His answer then is to turn up the TR rhetoric a few notches? Otherwise non-Reformed Xians souls are in danger? Puh-lease.

  4. Is not calling the true God the devil as succinct a definition of “blasphemy of the Holy Spirit” as you can make?

  5. Per Michael’s review some months ago I am in process of reading Olsen’s Arminian Theology: Myths and Realities. I appreciate his spirit in what is obviously for some sensitive subject. A good book too.

    Not knowing much about Olsen I googled his name earlier this evening and discovered this latest dust up before Michael’s post. I gotta say–a lot of self-righteous ink has been spilled over his remarks. Seriously, you might think the guy denied the resurrection. It strikes me as a very fear based reaction. Talk about a blogswarm.

    Well, thanks Michael for an appeal for balance and grace. Thanks for the heads-up on the book too.

  6. Michael,

    I just read Olson’s piece, Phillips reflection, and now yours and I had a couple of thoughts.

    First, I see your point about burning someone at the stake for heresy (digitally speaking). I’m not quite sure how to take Phillips post. Is he actually saying that Olson is unregenerate? Or is he warning him? Or warning us? I must admit that the tone of the post was largely unhelpful.

    On the other hand, as a Calvinist, I’m not sure how to take a comment like Olson’s either. “Your sovereign God sorta sounds like Satan…” Really? Because I believe that if God had truly wanted to keep a bridge from falling, he could have? Because I believe that “not a sparrow (or a bridge, or the walls around the house of the children of a biblical saint for that matter) fall to the ground apart from the Father?” I mean, even if God can’t structurally hold the bridge up (because of self-limitation or whatever), couldn’t he have inspired one of the thousands of Christians in the area to stop traffic and keep people off the bridge at 6:05? You know speak to them in a dream or vision or something? God can still do that, right? I mean, for goodness sake, I live a mile from the bridge. If I had known that the bridge would collapse at 6:10, I could have kept people off of it. Block traffic with my car, get out and wave my hands, cut my body like the prophets of Baal, anything to keep people off the bridge. God can’t even do that?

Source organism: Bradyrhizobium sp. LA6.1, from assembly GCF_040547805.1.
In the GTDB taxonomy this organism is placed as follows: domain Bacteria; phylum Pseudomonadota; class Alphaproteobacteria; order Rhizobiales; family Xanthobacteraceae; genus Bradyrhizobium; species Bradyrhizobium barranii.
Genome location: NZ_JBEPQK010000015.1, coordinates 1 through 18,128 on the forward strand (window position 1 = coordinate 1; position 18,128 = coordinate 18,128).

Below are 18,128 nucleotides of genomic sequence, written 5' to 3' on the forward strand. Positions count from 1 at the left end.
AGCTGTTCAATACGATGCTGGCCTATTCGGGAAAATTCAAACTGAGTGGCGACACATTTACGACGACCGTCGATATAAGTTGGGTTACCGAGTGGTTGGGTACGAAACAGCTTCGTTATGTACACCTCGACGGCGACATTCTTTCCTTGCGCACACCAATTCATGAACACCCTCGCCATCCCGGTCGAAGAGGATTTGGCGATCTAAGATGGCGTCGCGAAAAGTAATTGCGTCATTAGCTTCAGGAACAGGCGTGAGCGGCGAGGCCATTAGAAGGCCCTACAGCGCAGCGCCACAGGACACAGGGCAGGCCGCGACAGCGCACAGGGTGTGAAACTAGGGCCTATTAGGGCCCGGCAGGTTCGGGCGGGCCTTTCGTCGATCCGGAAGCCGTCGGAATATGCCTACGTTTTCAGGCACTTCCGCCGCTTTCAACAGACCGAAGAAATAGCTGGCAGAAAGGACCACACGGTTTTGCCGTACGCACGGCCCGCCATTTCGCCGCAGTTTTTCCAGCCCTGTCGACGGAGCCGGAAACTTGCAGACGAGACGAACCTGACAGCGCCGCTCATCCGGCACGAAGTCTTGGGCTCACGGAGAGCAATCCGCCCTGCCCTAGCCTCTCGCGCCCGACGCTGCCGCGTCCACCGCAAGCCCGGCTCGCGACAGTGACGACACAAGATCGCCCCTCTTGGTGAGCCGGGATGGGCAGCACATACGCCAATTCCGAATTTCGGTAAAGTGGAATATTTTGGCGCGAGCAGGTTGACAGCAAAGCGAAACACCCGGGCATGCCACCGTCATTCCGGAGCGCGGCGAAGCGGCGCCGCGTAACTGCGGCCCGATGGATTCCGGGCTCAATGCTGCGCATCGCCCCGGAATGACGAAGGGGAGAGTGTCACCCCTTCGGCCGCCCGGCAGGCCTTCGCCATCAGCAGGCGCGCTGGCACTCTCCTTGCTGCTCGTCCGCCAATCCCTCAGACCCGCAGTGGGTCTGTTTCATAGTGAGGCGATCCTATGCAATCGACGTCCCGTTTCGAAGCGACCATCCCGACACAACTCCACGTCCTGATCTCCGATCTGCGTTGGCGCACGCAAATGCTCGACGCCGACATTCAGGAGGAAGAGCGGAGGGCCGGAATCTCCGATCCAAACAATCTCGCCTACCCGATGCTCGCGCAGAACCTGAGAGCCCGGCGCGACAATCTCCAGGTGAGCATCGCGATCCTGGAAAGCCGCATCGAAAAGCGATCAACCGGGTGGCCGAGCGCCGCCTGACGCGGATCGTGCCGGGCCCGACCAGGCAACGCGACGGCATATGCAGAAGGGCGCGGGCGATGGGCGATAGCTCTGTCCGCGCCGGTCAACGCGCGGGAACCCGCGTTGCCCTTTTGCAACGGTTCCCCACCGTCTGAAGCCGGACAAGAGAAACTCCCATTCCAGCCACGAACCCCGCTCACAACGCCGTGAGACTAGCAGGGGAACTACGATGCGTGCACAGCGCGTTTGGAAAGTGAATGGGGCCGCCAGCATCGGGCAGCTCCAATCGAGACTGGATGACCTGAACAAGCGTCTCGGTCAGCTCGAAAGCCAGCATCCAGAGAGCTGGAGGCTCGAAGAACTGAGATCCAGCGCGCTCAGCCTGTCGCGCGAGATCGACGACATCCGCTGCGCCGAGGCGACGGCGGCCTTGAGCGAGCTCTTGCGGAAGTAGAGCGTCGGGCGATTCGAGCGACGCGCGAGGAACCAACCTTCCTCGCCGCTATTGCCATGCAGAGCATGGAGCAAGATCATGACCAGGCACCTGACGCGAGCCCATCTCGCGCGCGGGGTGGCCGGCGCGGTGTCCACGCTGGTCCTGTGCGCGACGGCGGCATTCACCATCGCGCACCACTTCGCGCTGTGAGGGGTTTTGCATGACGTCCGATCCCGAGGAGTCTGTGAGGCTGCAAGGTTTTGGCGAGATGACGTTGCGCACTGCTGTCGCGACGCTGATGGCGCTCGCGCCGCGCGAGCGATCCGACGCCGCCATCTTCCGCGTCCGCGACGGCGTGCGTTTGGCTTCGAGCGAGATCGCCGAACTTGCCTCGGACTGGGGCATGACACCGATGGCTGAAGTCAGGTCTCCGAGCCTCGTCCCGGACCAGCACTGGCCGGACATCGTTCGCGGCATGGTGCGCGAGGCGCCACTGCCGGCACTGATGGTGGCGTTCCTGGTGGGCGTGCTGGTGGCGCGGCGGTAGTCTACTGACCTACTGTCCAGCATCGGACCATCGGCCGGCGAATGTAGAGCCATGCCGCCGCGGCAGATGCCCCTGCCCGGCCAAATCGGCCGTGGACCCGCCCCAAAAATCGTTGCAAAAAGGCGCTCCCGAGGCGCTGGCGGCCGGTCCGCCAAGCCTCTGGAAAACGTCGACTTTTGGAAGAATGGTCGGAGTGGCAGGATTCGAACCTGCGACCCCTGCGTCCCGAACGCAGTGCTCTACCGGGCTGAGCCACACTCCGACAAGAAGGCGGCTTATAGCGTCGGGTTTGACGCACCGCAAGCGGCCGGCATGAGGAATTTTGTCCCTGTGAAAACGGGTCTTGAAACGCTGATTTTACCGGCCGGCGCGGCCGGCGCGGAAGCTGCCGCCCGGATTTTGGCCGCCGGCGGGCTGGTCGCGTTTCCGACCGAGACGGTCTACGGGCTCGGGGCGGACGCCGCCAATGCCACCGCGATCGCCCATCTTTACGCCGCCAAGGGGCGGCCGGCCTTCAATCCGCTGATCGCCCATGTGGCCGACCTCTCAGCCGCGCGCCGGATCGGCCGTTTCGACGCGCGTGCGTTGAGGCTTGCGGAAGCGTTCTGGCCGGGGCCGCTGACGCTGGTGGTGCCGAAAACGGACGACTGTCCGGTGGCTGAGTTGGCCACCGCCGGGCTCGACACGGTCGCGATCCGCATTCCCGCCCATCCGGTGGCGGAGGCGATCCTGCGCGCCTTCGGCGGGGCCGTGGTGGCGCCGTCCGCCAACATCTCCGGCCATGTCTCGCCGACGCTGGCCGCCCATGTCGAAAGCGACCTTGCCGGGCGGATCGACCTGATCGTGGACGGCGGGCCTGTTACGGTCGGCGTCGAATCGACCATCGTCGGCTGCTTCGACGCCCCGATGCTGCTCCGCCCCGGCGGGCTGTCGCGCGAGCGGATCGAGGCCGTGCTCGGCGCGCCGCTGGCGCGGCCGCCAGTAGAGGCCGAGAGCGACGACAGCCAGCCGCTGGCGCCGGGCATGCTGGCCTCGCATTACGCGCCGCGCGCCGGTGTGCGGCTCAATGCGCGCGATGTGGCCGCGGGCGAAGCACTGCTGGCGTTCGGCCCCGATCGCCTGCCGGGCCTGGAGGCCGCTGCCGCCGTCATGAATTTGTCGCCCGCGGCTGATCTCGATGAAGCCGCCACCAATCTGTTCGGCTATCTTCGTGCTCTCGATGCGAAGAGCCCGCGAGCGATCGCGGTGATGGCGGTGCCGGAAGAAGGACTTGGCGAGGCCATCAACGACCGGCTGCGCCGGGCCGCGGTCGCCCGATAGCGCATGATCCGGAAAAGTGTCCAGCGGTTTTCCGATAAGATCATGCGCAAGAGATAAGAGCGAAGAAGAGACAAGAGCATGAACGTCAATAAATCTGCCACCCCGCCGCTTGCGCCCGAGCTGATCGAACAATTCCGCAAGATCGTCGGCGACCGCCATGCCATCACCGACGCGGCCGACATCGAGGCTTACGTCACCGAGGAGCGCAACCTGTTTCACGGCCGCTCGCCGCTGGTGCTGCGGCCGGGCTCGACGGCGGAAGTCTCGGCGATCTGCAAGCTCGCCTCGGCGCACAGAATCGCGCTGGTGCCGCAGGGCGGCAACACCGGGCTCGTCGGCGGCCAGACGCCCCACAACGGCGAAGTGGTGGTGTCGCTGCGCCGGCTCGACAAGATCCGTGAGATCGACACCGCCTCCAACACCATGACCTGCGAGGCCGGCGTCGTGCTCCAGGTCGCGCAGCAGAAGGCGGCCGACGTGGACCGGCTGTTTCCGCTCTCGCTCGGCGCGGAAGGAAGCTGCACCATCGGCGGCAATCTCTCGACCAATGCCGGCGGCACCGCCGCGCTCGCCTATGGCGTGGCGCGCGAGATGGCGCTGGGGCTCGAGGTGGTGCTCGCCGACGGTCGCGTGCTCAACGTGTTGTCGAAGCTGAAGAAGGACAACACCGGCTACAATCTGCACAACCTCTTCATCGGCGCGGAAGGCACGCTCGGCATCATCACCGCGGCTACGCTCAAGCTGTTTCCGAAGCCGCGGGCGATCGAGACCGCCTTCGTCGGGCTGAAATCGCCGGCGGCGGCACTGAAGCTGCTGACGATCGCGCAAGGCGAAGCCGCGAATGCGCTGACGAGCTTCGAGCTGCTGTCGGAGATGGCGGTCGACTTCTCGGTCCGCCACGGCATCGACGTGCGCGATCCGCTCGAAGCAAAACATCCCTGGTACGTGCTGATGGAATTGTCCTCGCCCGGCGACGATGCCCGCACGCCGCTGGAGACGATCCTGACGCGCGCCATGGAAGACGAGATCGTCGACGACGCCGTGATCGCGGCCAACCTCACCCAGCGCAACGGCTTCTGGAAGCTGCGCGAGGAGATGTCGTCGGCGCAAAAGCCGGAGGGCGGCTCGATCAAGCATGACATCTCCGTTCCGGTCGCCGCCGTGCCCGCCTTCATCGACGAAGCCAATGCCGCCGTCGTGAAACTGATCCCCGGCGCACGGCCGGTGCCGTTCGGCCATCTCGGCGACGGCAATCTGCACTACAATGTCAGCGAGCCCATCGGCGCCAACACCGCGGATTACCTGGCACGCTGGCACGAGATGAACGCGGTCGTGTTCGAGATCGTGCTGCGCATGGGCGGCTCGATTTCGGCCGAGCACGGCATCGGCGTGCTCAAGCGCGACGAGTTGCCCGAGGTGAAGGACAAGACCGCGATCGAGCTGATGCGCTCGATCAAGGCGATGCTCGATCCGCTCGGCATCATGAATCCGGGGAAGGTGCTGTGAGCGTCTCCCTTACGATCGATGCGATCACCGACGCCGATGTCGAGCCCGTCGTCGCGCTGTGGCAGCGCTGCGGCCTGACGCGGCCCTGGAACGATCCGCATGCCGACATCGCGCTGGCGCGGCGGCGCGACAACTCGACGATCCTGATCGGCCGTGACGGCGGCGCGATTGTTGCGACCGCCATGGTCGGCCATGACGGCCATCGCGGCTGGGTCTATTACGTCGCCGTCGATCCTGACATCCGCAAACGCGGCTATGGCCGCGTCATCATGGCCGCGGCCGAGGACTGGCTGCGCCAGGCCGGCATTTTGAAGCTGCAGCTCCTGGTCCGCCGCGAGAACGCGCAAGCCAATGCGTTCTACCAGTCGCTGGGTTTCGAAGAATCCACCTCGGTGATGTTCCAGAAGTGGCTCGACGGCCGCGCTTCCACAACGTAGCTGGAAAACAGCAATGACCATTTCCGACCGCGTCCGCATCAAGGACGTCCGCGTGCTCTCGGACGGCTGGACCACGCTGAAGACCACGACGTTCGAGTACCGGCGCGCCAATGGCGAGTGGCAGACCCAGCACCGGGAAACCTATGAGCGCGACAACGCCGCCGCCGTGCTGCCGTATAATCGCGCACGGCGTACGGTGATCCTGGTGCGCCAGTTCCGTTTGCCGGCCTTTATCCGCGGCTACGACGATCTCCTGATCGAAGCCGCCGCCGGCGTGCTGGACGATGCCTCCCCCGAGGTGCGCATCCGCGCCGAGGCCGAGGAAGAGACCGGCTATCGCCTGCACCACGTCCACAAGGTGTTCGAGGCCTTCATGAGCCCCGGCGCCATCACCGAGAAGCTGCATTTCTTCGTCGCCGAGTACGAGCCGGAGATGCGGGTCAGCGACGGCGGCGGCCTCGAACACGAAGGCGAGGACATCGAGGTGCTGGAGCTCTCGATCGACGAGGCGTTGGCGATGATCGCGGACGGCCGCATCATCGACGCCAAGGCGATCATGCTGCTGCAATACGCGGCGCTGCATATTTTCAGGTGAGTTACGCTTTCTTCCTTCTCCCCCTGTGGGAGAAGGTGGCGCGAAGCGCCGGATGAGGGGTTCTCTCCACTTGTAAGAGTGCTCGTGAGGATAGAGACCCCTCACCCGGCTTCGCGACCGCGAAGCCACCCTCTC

I guess my point is that you say,

    “Phillips says that the Calvinistic God is the true God and Arminians like Olson are thumping the nose of the true God to say they disagree with the Calvinistic conception and articulation of that God’s relation to tragedy.”

    But, correct me if I’m wrong, but doesn’t Olson say that the God of the Bible looks very different from the God of Calvinism? Doesn’t he think that his Arminian God is the true God and that Calvinists like Piper are dragging God’s character through the proverbial gutter? And, to top it off, that if you put a picture of the God that John Piper teaches his little girl to fall asleep praising next to a picture of the Prince of Darkness, Olson would say, “Oh look, twins.” And then (in other writings) go on to talk about how we need to get beyond denominational divisions and make nice as post-conservatives?

    It sorta reminds me of a comment that Doug Wilson made about all these atheists who call people of faith deranged and then want to talk about how “interfaith dialogue” isn’t working. Wilson writes, “Well yeah. Especially that kind of interfaith dialogue where you keep referring to your opponent as ‘you idiot.'” Invitations for a greater ecumenicism fall flat when they are addressed to “Those who worship the All-Determining Deity who looks like Lucifer.”

    Now I’m all for a robust catholicity and I think Calvinists should always remember that people’s hearts are often smarter than their heads (meaning, that even those like Olson who think God is like the lone day-care employee on paint-by-numbers day, you know, “in charge, but not in control,” still actually pray and live as though God has some say in what happens in his world).

    In addition, I don’t mind all that much that Olson put his cards on the table and said that God as described by Piper, Owen, Edwards, Calvin, et al looks an awful lot like Beelzebub. It gives me the chance to indulge my inner 8-year old. “Your God looks like the devil.” “Oh yeah, well your God is a pansy.” “Your God is an all-determining control freak.” “Your God can’t even hold up a bridge.” Then again, I think the part of me that enjoys that game may be the part that Paul tells me to put to death. (And for the record, I don’t think Olson committed the unpardonable sin).

    Bottom line, I know that it wasn’t the point of your post, but I would have appreciated some acknowledgment that it is difficult for some of us to join the Mosaic when the God we worship, the one who works all things, even bridge collapses, according to the counsel of his will, the one in whom we rest when the world falls apart, is slandered as the devil.

  7. Nicholas Anton says

    Note what Peter states regarding questions concerning our faith;
    1Pe 3:15;
    “… be ready always to give an answer to every man that asketh you a reason of the hope that is in you with meekness and fear:
    There should be an open forum between sincere people who have differing views, without the constant fear of being silenced, shunned, ex-communicated, and anathematized.